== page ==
Public speaking in your second language

Many of my 1 to 1 clients and corporate delegates come from other countries, where English is not the first language.

I’ve found that a lot of the same concerns pop up time and time again.

Clients and delegates have often made themselves anxious before we meet, because they’ve been telling themselves ‘I hope they understand what I’m saying … they probably won’t understand what I’m saying … they won’t understand what I’m saying … they’re going to hate me … ‘

Here are some top tips to remember if you’re speaking in your second language – whatever that may be.

Think positively instead. Tell yourself ‘this is really interesting … I’m really interested in this subject … they’re going to be really interested in the subject and what I have to say about it … and I’ve done a lot of preparation to make sure this is good!’

You already know you need to think very carefully about what you say if you’re speaking in a second language – this is an advantage, because so many speakers stand up, open their mouths and talk without thinking! That need to process your thoughts into another language will help you to structure your thinking before you speak.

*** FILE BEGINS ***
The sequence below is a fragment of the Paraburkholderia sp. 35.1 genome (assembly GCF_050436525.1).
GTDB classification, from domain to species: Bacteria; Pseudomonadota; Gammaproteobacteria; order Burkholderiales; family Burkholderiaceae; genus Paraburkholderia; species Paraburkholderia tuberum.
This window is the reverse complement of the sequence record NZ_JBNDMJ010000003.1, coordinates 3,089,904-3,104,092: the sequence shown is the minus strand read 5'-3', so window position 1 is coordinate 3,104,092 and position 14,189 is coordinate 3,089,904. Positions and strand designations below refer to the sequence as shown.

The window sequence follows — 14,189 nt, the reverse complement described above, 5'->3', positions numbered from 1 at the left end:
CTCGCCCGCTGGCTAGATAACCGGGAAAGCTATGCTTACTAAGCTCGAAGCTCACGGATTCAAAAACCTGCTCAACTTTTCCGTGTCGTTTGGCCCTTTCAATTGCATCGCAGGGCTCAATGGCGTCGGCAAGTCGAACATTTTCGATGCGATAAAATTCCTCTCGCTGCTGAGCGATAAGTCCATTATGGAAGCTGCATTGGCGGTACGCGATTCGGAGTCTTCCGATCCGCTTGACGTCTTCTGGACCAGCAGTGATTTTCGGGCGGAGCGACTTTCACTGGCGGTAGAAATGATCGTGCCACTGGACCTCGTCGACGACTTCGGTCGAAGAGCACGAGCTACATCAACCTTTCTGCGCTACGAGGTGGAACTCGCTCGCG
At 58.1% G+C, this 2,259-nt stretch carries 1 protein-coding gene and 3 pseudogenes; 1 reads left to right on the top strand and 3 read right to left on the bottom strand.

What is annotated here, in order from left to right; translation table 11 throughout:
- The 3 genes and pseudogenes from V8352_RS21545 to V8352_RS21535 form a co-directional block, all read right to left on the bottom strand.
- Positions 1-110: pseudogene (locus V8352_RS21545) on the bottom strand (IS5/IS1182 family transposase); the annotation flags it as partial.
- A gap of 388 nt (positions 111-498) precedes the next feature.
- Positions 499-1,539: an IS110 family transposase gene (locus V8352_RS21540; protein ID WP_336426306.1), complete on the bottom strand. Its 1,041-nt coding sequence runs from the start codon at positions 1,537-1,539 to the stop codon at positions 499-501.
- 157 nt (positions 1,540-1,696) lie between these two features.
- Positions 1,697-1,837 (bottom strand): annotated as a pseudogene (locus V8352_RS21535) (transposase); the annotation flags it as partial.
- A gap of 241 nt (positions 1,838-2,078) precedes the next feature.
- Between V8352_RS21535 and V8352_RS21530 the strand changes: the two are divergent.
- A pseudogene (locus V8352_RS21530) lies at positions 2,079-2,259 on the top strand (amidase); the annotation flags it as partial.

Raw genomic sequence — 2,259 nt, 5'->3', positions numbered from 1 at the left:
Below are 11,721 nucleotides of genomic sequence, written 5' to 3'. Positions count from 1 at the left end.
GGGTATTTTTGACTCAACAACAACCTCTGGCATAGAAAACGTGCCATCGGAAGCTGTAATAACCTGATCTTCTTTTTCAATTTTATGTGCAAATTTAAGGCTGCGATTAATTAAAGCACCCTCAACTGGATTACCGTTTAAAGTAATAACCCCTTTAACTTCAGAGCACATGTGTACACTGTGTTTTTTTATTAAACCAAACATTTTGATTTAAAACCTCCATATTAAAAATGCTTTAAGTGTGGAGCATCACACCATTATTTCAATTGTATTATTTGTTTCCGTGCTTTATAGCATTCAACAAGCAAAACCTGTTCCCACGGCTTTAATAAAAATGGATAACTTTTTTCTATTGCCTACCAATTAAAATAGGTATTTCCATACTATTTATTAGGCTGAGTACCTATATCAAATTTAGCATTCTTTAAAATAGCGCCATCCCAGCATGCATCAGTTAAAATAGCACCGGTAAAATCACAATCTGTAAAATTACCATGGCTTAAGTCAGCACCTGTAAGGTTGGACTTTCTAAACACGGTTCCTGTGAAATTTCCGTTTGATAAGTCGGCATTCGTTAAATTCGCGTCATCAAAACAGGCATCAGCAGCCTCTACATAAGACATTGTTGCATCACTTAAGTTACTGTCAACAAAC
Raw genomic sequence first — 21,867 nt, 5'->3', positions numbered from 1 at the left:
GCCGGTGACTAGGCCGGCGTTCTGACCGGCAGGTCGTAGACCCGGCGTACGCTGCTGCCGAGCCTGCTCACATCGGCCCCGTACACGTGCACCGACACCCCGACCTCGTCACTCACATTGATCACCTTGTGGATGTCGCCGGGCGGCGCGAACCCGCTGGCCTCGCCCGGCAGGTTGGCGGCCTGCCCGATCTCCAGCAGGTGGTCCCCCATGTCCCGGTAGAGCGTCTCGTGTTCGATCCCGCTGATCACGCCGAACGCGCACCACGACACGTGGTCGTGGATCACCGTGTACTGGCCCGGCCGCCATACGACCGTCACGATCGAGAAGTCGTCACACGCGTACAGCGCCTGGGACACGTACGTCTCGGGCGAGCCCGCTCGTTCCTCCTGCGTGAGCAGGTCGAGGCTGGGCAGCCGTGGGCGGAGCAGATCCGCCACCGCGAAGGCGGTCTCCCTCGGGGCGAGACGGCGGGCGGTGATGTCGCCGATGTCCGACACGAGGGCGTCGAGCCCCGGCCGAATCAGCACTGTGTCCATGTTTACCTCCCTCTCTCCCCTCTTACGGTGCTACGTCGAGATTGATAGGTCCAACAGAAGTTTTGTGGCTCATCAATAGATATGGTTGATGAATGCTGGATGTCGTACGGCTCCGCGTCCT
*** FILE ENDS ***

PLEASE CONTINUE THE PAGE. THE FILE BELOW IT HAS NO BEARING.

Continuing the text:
You probably speak more slowly in English, because you’re thinking about translating your next sentence. Many public speakers talk far too quickly because of nerves and panicky breathing. That need to think up the next phrase in English will help slow you down to an understandable pace.

Yes, you sound different to the other speakers. Grab that as part of your personal brand. We’re immediately interested – and we like to be interested. So ensure you answer their inevitable mental question ‘where are you from?’ by telling them immediately. ‘Good morning, my name is xxx and I’m originally from Finland’ will make you even more interesting.

Wherever you come from, using clear, simple plain English is a great skill for any speaker. Aim for the familiar word and the shorter sentence – your audience will be comfortable, no matter how important they think they are.

Check the pronunciation of all words you’re not entirely sure about. Practice your presentation in front of someone who’ll give you honest, respectful and constructive feedback. Take their advice if you’re having difficulty pronouncing a word, or if you’ve just got one wrong.

This is a great opportunity – so prepare to enjoy it!

More about my confident public speaking corporate training and one-to-one coaching at

www.speakingwellinpublic.co.uk

Philippa Hammond
07017 037590